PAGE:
LI-COR BNC to Bare Lead Adapter

LI-COR BNC to Bare Lead Adapter


The LI-COR 2200 BNC to bare lead adapter converts BNC type sensors to BL type sensors.

List Price
Your Price
Check Price

In Stock
Shipping Information
Return Policy
Why Buy From Fondriest?
Image Part # Product Description Price Stock Order
LI-COR BNC to Bare Lead Adapter 2200 BNC to bare lead adapter, converts BNC type sensors to BL type sensors In Stock

LI-COR BNC to Bare Lead Adapter Reviews

| Write a Review

Be the first to write a review

In The News

LI-COR PAR sensors detect light waves to aid aquatic ecosystem research

Understanding how the sun’s rays fuel phytoplankton or plant growth may prove valuable to understanding an aquatic ecosystem. A pair of sensors from LI-COR can help researchers studying algal blooms and aquatic vegetation by measuring how much light enters underwater environments. Sitting below the surface, the LI-192 flat-lensed photosynthetically active radiation sensor and the LI-193 spherical PAR sensor measure light waves striking their silicon photovoltaic detectors.  They sense light wavelengths between 400 and 700 nanometers, which is the ideal range for photosynthesis. Dave Johnson, a LI-COR product manager for the LI-190 series, said the sensors’ individual designs make them ideal for different applications.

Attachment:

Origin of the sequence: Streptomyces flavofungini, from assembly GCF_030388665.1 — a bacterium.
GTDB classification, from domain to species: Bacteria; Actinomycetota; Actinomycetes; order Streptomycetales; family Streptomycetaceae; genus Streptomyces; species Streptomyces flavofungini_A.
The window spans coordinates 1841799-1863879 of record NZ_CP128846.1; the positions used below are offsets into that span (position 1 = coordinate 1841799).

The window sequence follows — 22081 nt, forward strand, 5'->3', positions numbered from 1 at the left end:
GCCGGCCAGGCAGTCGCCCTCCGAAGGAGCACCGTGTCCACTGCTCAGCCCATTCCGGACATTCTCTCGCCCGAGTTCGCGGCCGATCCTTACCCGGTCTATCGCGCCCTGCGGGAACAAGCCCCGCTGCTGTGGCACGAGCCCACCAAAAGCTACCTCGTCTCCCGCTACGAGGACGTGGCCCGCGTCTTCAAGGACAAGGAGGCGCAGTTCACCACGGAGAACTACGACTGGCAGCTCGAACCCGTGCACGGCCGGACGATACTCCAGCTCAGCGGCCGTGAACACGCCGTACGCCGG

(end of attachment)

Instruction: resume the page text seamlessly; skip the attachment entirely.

Read More

Ohio State greenhouse nurtures 'fruit fly of the plant world'

The Arabidopsis Biological Resource Center at Ohio State University was established in 1991 with funding from the National Science Foundation. Part of the center’s job is to meet demand for seed of the arabidopsis plant, which is widely used for genetic modeling. “A lot of the plants we’re growing are for seed production,” said Joan Leonard, greenhouse coordinator. “Arabidopsis is a good example. We call it the ‘fruit fly of the plant world,’ and it takes about six to eight weeks to go from seed to plant.” Arabidopsis is one of the many plants that will benefit from a new LI-COR PAR sensor being installed on campus. It will help manage light schedules for greenhouse plants.

Read More

Figuring Out How Microplastics Move From Mussels To Fish

Microscopic beads and fabrics float in our waterways, get ingested by fish and other creatures, and impact the environment in lots of negative ways. But despite that knowledge, there is little we know about how these microplastics first enter aquatic food webs. In a pilot study, researchers at the University of Notre Dame are studying the dynamics of just how microscopic plastics are first transferred from filter feeders to fish. Their investigation is using asian clams and sculpins to pinpoint the interactions underway. The researchers originally wanted to use round gobies, a prolific invasive fish in Lake Erie.

Read More